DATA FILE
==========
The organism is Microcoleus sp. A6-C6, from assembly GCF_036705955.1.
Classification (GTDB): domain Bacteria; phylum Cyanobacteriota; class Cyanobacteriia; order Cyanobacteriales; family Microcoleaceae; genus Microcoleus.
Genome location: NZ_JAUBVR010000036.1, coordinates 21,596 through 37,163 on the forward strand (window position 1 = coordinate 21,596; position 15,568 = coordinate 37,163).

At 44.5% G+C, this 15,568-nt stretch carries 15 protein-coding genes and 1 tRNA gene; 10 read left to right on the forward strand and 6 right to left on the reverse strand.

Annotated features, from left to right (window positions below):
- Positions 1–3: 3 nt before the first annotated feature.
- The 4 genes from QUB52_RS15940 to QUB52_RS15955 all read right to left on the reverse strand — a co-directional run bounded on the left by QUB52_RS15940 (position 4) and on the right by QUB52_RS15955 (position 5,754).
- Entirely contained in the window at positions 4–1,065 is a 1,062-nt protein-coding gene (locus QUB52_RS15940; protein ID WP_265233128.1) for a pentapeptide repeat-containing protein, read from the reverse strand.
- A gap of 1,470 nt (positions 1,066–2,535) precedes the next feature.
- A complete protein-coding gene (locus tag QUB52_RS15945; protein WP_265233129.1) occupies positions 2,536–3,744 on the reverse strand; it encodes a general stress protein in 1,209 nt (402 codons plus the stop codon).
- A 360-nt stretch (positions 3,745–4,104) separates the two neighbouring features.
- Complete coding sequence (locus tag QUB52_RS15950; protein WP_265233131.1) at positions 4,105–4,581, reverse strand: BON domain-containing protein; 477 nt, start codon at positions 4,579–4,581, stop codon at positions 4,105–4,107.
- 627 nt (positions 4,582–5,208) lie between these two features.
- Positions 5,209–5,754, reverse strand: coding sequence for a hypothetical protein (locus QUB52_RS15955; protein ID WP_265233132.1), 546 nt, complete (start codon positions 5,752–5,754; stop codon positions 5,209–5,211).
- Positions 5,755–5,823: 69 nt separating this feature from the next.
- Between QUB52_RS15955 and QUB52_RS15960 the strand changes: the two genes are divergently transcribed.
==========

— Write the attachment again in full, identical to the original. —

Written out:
The organism is Microcoleus sp. A6-C6, from assembly GCF_036705955.1.
Classification (GTDB): domain Bacteria; phylum Cyanobacteriota; class Cyanobacteriia; order Cyanobacteriales; family Microcoleaceae; genus Microcoleus.
Genome location: NZ_JAUBVR010000036.1, coordinates 21,596 through 37,163 on the forward strand (window position 1 = coordinate 21,596; position 15,568 = coordinate 37,163).

At 44.5% G+C, this 15,568-nt stretch carries 15 protein-coding genes and 1 tRNA gene; 10 read left to right on the forward strand and 6 right to left on the reverse strand.

Annotated features, from left to right (window positions below):
- Positions 1–3: 3 nt before the first annotated feature.
- The 4 genes from QUB52_RS15940 to QUB52_RS15955 all read right to left on the reverse strand — a co-directional run bounded on the left by QUB52_RS15940 (position 4) and on the right by QUB52_RS15955 (position 5,754).
- Entirely contained in the window at positions 4–1,065 is a 1,062-nt protein-coding gene (locus QUB52_RS15940; protein ID WP_265233128.1) for a pentapeptide repeat-containing protein, read from the reverse strand.
- A gap of 1,470 nt (positions 1,066–2,535) precedes the next feature.
- A complete protein-coding gene (locus tag QUB52_RS15945; protein WP_265233129.1) occupies positions 2,536–3,744 on the reverse strand; it encodes a general stress protein in 1,209 nt (402 codons plus the stop codon).
- A 360-nt stretch (positions 3,745–4,104) separates the two neighbouring features.
- Complete coding sequence (locus tag QUB52_RS15950; protein WP_265233131.1) at positions 4,105–4,581, reverse strand: BON domain-containing protein; 477 nt, start codon at positions 4,579–4,581, stop codon at positions 4,105–4,107.
- 627 nt (positions 4,582–5,208) lie between these two features.
- Positions 5,209–5,754, reverse strand: coding sequence for a hypothetical protein (locus QUB52_RS15955; protein ID WP_265233132.1), 546 nt, complete (start codon positions 5,752–5,754; stop codon positions 5,209–5,211).
- Positions 5,755–5,823: 69 nt separating this feature from the next.
- Between QUB52_RS15955 and QUB52_RS15960 the strand changes: the two genes are divergently transcribed.